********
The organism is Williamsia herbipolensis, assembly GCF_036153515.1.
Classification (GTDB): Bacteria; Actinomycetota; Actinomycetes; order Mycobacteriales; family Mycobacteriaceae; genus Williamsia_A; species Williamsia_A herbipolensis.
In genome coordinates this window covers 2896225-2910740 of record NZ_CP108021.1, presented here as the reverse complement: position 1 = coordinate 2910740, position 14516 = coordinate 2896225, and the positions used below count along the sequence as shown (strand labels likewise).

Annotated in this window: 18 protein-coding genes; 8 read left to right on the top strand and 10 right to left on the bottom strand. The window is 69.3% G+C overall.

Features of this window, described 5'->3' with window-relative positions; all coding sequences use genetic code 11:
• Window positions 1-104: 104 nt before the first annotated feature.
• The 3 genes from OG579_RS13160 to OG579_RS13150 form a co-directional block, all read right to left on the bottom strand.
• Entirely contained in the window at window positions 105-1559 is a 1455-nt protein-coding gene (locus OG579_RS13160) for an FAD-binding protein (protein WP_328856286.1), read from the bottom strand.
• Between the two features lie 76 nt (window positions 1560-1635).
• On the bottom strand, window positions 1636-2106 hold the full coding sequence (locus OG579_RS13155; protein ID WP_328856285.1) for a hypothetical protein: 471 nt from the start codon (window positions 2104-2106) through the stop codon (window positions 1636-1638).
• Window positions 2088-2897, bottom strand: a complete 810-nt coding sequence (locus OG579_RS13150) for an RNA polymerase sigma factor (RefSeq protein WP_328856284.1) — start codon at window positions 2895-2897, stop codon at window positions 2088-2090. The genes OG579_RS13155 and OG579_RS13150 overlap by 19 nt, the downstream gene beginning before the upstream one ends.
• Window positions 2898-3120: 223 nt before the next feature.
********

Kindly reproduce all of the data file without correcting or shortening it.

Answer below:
The organism is Williamsia herbipolensis, assembly GCF_036153515.1.
Classification (GTDB): Bacteria; Actinomycetota; Actinomycetes; order Mycobacteriales; family Mycobacteriaceae; genus Williamsia_A; species Williamsia_A herbipolensis.
In genome coordinates this window covers 2896225-2910740 of record NZ_CP108021.1, presented here as the reverse complement: position 1 = coordinate 2910740, position 14516 = coordinate 2896225, and the positions used below count along the sequence as shown (strand labels likewise).

Annotated in this window: 18 protein-coding genes; 8 read left to right on the top strand and 10 right to left on the bottom strand. The window is 69.3% G+C overall.

Features of this window, described 5'->3' with window-relative positions; all coding sequences use genetic code 11:
• Window positions 1-104: 104 nt before the first annotated feature.
• The 3 genes from OG579_RS13160 to OG579_RS13150 form a co-directional block, all read right to left on the bottom strand.
• Entirely contained in the window at window positions 105-1559 is a 1455-nt protein-coding gene (locus OG579_RS13160) for an FAD-binding protein (protein WP_328856286.1), read from the bottom strand.
• Between the two features lie 76 nt (window positions 1560-1635).
• On the bottom strand, window positions 1636-2106 hold the full coding sequence (locus OG579_RS13155; protein ID WP_328856285.1) for a hypothetical protein: 471 nt from the start codon (window positions 2104-2106) through the stop codon (window positions 1636-1638).
• Window positions 2088-2897, bottom strand: a complete 810-nt coding sequence (locus OG579_RS13150) for an RNA polymerase sigma factor (RefSeq protein WP_328856284.1) — start codon at window positions 2895-2897, stop codon at window positions 2088-2090. The genes OG579_RS13155 and OG579_RS13150 overlap by 19 nt, the downstream gene beginning before the upstream one ends.
• Window positions 2898-3120: 223 nt before the next feature.